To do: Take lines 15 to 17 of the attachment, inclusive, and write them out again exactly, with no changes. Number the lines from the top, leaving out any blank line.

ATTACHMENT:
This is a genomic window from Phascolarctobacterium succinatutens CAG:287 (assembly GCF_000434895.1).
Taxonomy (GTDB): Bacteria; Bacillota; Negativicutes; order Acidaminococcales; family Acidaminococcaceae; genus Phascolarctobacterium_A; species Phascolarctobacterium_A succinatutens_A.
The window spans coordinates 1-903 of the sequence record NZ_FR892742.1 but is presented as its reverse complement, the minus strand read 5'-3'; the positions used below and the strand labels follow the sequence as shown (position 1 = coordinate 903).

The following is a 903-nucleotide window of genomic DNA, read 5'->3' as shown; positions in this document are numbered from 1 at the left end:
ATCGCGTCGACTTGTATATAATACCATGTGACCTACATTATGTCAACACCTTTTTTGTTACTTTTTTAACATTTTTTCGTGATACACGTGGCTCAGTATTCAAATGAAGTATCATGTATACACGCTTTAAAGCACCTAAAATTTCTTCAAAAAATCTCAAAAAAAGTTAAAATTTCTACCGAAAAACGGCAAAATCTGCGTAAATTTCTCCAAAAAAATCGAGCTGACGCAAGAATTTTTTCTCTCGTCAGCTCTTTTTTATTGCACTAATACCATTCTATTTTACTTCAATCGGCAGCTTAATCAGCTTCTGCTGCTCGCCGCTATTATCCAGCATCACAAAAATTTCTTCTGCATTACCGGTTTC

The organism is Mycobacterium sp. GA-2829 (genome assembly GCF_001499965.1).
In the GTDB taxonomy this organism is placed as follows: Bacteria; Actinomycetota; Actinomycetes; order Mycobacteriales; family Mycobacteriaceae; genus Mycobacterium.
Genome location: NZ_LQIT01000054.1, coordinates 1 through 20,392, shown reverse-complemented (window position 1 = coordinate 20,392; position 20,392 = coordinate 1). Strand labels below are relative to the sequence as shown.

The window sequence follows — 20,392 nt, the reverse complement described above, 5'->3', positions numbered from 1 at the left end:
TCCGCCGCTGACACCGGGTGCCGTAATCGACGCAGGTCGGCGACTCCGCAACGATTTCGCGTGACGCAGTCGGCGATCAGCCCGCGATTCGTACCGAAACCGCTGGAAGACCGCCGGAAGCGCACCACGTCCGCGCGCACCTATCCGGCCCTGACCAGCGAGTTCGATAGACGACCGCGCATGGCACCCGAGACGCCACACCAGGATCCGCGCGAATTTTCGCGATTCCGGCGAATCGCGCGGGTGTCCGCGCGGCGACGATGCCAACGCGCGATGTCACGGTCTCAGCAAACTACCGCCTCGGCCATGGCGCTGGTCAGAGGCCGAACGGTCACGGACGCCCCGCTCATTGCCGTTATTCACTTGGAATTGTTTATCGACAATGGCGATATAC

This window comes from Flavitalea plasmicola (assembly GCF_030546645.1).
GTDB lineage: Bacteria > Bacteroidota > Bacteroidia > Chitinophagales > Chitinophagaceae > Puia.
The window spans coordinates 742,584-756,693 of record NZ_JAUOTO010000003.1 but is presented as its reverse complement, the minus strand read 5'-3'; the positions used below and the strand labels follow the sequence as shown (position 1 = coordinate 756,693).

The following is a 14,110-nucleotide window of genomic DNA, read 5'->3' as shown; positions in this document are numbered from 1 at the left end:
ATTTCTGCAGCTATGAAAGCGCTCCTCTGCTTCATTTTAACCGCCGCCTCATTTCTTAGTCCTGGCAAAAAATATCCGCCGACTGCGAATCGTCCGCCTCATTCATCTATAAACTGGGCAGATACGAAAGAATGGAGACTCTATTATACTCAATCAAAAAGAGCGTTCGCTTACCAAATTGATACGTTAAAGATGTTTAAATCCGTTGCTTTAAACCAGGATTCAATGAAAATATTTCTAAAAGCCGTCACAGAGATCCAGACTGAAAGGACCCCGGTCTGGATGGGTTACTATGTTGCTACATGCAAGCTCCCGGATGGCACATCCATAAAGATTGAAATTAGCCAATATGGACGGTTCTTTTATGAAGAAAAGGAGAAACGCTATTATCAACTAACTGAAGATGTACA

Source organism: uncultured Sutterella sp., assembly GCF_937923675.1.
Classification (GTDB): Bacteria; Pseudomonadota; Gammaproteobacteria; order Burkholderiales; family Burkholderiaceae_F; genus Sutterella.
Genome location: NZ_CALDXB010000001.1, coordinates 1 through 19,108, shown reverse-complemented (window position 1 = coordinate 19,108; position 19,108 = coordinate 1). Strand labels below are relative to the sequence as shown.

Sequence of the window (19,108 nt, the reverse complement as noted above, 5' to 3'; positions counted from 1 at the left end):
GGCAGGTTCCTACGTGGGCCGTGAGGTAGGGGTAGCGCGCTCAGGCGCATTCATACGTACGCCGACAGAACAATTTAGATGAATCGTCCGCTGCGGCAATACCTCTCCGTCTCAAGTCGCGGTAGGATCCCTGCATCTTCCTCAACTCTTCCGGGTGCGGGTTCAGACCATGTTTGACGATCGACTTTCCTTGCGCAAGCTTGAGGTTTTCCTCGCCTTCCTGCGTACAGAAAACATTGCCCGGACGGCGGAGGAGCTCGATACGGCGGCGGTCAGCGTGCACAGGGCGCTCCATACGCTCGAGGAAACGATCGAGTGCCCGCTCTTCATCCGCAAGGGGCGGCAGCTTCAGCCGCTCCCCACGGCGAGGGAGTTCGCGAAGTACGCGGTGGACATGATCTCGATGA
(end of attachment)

ATTTCTGCAGCTATGAAAGCGCTCCTCTGCTTCATTTTAACCGCCGCCTCATTTCTTAGTCCTGGCAAAAAATATCCGCCGACTGCGAATCGTCCGCCTCATTCATCTATAAACTGGGCAGATACGAAAGAATGGAGACTCTATTATACTCAATCAAAAAGAGCGTTCGCTTACCAAATTGATACGTTAAAGATGTTTAAATCCGTTGCTTTAAACCAGGATTCAATGAAAATATTTCTAAAAGCCGTCACAGAGATCCAGACTGAAAGGACCCCGGTCTGGATGGGTTACTATGTTGCTACATGCAAGCTCCCGGATGGCACATCCATAAAGATTGAAATTAGCCAATATGGACGGTTCTTTTATGAAGAAAAGGAGAAACGCTATTATCAACTAACTGAAGATGTACA

Source organism: uncultured Sutterella sp., assembly GCF_937923675.1.
Classification (GTDB): Bacteria; Pseudomonadota; Gammaproteobacteria; order Burkholderiales; family Burkholderiaceae_F; genus Sutterella.